CAN WE REALLY CONTINUE TALKING ABOUT THE SUPER BOWL ALL THESE WEEKS LATER?
Indeed, we can.
Because here, we are not about the hype and the glory.
We are about smart thinking, which is not fleeting and faddish, but timeless.
And sometimes, you get that timeless thinking in Super Bowl advertising.
And while, on the face of it, there may not be anything smart about it, we're going to say, "Dilly, Dilly!"
There is so much to be learned from Bud Light's ridiculous advertising campaign that originally began as a one-off celebration of the season premiere of Game Of Thrones, and has since become a cultural phenomenon--including epic Super Bowl glory with extravagant production, throngs of extras, and CGI effects.
What's to be learned?
ONE THING TO BE LEARNED IS COURAGE
How on earth did this thing happen?
And how did the People In Charge let it?
So far, there's not a lot of press about the creative process.
But you can learn a lot from a big, gregarious and amusing Portuguese gentleman by the name of Miguel Patricio, Chief Marketing Officer of Anheuser-Busch InBev.
When asked what "Dilly, Dilly" means, he replied, "It doesn't mean anything. We all need our moments of nonsense and fun."
Nonsense and fun?
THIS IS A C-SUITE-ER FROM A $258 BILLION COMPANY
And he has no problem recognizing the need for nonsense and fun?
But it gets better.
He says, "A lot of people ask me, 'How did you approve that?' We didn't expect it to be that successful. It didn't test that well."
OK. One of the world's most powerful Chief Marketing Officers is happy to go against the research.
People don't like it? I don't care!
THAT IS KNOWN AS GOING WITH YOUR GUT
And I applaud the man.
He further says, "Consumers will get it, especially with repetition. We have a chance here for this to become big. So, we went against the research, and we gave a chance to "Dilly, Dilly," and we are so happy."
And here's a phrase that matters.
Mr. Patricio says there's a test you can do. He went to Amazon and did a search and, without Bud Light doing any kind of merchandising, he found all kinds of "Dilly Dilly" related items.
He says, "It becomes cultural currency."
YOU MEAN, LIKE, "GOT MILK"?
Or, "We'll leave the light on for you"?
Or even, "Real men of genius"?
It was disappointing that Bud Light killed that latter campaign.
And yes, it was wildly successful, making the product a category leader and keeping it there for years.
But Bud Light seems to have a new cultural currency that has turned into another juggernaut.
But, there's also a really important question to ask.
IS IT SELLING ANY BEER?
That's hard to know.
But here's what we can tell you.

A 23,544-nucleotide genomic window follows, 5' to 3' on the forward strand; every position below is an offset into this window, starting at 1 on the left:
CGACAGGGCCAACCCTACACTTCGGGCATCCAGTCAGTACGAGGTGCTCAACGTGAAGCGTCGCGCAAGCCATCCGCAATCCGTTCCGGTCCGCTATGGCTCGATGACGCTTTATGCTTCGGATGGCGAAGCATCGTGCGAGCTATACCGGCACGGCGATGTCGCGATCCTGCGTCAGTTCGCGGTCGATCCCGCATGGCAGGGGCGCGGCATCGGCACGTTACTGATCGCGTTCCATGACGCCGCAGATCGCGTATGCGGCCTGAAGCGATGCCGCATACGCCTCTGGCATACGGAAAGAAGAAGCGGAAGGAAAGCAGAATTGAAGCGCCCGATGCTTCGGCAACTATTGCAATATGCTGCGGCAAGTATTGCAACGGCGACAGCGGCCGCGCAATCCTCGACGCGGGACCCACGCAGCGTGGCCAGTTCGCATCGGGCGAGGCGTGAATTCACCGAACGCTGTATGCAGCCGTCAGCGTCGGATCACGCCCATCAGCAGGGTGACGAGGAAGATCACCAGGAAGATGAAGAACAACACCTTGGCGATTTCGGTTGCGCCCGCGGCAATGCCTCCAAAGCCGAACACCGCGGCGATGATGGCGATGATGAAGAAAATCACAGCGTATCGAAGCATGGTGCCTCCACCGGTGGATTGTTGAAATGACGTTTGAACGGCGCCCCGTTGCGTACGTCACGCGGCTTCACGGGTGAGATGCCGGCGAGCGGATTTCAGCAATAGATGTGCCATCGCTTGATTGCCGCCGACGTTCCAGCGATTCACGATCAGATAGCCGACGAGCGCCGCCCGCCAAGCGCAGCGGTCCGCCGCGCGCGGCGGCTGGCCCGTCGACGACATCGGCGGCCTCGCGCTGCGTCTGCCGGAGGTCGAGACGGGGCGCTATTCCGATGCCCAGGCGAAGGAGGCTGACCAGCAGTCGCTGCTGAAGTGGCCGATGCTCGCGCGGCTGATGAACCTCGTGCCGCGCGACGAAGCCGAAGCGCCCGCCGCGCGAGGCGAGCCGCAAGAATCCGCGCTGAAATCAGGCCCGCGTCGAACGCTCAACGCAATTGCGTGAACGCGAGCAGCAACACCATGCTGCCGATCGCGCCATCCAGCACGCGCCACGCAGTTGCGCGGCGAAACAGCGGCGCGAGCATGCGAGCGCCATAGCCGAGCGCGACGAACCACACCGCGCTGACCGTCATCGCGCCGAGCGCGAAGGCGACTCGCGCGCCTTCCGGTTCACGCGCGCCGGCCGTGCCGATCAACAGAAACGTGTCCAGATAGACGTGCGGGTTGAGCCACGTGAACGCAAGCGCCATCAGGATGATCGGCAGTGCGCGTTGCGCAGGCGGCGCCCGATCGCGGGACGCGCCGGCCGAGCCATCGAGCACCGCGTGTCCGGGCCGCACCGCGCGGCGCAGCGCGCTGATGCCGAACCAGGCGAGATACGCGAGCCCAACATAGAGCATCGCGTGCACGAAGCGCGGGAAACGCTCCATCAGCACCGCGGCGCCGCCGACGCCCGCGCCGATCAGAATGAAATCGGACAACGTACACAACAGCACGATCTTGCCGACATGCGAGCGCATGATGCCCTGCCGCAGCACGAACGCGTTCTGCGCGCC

According to Ted Marzilli, leader of the BrandIndex global business unit of YouGov dot com, Bud Light's perception with men is at an 18-month high.
We just don't know what "Dilly, Dilly!" has to do with that, as there is other advertising running out there.
And as we all know, perception doesn't necessarily lead to sales.
THAT NOTWITHSTANDING, YOU HAVE TO ADMIRE THE NERVE
Selling beer is a multi-million-dollar proposition.
People live and die by tiny movements of the needle and in the balance sheets.
And to go with the gut in a situation like this is admirable.
Which, for us, is one of the solid takeaways from Señor Patricio: Having the courage to go with your gut is one of the unsung characteristics of emotional intelligence.
There are numbers that tell you it isn't necessarily the best way to go--and you go there anyway.
AND UNDERSTAND, WE'RE NOT TALKING ABOUT GOING WITH YOUR EGO
There's a difference.
Going with your ego is all about you.
Going with your gut is about the world outside you.
How can you tell the difference?
Going with your ego makes you feel good.
Going with your gut makes you feel a little nervous.
And it doesn't always work.
But it usually works better than going with your ego.
SO WHAT IS THE TAKEAWAY?
We've said it before and we'll say it again: Have courage.
Marketing can be a scary thing. You're putting a message out there in the world and you can't be sure how it's going to be perceived.
The more impactful the message, the more scary it can feel.
The first time I won a Radio Mercury Award, it was with a message that was scary--because I knew it was good enough to win a cutthroat national competition with a huge cash prize attached.
It was a sweaty palms moment. I was also afraid the client would reject it, making it ineligible. (They did not.)
AND WHEN YOU'RE DEVISING YOUR MESSAGE, FEEL FREE TO PLAY
We all need our moments of nonsense and fun.
Maybe your business can't market with nonsense and fun.
Like if you have a mortuary.
Of course, if you listen to the enormously impactful "Celebrate a life" campaign from Forest Lawn mortuaries, you can hear how fun really does have a place in marketing a business like that.
Not words you think of when you think of the mortuary business.
Unless you work in a funeral home, where I'm told the motto is "The first three letters in 'funeral' spell 'fun.'"
BUT I DIGRESS
Have courage. Go with your gut. Feel free to play.
And don't always believe the research.
It doesn't prove anything beyond what happened in the room.
If you focus group an advertisement with a hundred people, you can get 100 reasons why not to run it.
It helps to understand what they're saying and why they're saying it.
And it helps to realize that focus groups are unnatural.
Just because something doesn't test well doesn't mean it won't fly.
It could just be a sleeper.
I don't test well at all.
And I can fly. And I don't even wear a cape.
You know what else flies? The CoupleCo podcast, available at www.TheCoupleCoPodcast.com
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Blaine Parker helps people sell their stuff. An advertising Creative Director and Copywriter at Slow Burn Marketing, he specializes in big-brand thinking for small-business marketing. He has the voice of a much taller man.